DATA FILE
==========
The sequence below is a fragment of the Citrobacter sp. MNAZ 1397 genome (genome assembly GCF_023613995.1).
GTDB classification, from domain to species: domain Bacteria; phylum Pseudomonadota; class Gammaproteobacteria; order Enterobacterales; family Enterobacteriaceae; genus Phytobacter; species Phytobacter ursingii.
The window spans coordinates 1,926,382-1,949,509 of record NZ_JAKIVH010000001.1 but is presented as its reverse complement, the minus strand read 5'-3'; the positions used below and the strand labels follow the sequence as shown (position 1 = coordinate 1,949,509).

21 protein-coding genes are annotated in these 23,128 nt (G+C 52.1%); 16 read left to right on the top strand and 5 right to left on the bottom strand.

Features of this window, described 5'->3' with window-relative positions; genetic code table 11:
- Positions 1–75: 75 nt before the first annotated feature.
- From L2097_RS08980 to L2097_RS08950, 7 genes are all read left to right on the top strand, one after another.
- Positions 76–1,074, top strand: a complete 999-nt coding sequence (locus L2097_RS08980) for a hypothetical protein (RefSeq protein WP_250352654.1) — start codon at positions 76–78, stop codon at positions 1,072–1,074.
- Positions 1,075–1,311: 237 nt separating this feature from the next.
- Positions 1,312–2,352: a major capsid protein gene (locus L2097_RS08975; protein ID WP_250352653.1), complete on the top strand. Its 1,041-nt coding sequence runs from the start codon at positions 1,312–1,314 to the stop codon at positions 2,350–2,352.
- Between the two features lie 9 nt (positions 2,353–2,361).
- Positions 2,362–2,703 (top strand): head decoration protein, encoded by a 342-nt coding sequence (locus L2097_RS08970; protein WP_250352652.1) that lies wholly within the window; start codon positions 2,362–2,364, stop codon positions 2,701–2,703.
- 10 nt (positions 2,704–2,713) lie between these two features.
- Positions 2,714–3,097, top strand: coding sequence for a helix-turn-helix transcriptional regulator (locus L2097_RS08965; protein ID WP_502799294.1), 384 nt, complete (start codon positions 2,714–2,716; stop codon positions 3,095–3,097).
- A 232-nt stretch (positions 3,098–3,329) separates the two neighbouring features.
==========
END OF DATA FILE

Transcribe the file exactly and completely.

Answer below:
The sequence below is a fragment of the Citrobacter sp. MNAZ 1397 genome (genome assembly GCF_023613995.1).
GTDB classification, from domain to species: domain Bacteria; phylum Pseudomonadota; class Gammaproteobacteria; order Enterobacterales; family Enterobacteriaceae; genus Phytobacter; species Phytobacter ursingii.
The window spans coordinates 1,926,382-1,949,509 of record NZ_JAKIVH010000001.1 but is presented as its reverse complement, the minus strand read 5'-3'; the positions used below and the strand labels follow the sequence as shown (position 1 = coordinate 1,949,509).

21 protein-coding genes are annotated in these 23,128 nt (G+C 52.1%); 16 read left to right on the top strand and 5 right to left on the bottom strand.

Features of this window, described 5'->3' with window-relative positions; genetic code table 11:
- Positions 1–75: 75 nt before the first annotated feature.
- From L2097_RS08980 to L2097_RS08950, 7 genes are all read left to right on the top strand, one after another.
- Positions 76–1,074, top strand: a complete 999-nt coding sequence (locus L2097_RS08980) for a hypothetical protein (RefSeq protein WP_250352654.1) — start codon at positions 76–78, stop codon at positions 1,072–1,074.
- Positions 1,075–1,311: 237 nt separating this feature from the next.
- Positions 1,312–2,352: a major capsid protein gene (locus L2097_RS08975; protein ID WP_250352653.1), complete on the top strand. Its 1,041-nt coding sequence runs from the start codon at positions 1,312–1,314 to the stop codon at positions 2,350–2,352.
- Between the two features lie 9 nt (positions 2,353–2,361).
- Positions 2,362–2,703 (top strand): head decoration protein, encoded by a 342-nt coding sequence (locus L2097_RS08970; protein WP_250352652.1) that lies wholly within the window; start codon positions 2,362–2,364, stop codon positions 2,701–2,703.
- 10 nt (positions 2,704–2,713) lie between these two features.
- Positions 2,714–3,097, top strand: coding sequence for a helix-turn-helix transcriptional regulator (locus L2097_RS08965; protein ID WP_502799294.1), 384 nt, complete (start codon positions 2,714–2,716; stop codon positions 3,095–3,097).
- A 232-nt stretch (positions 3,098–3,329) separates the two neighbouring features.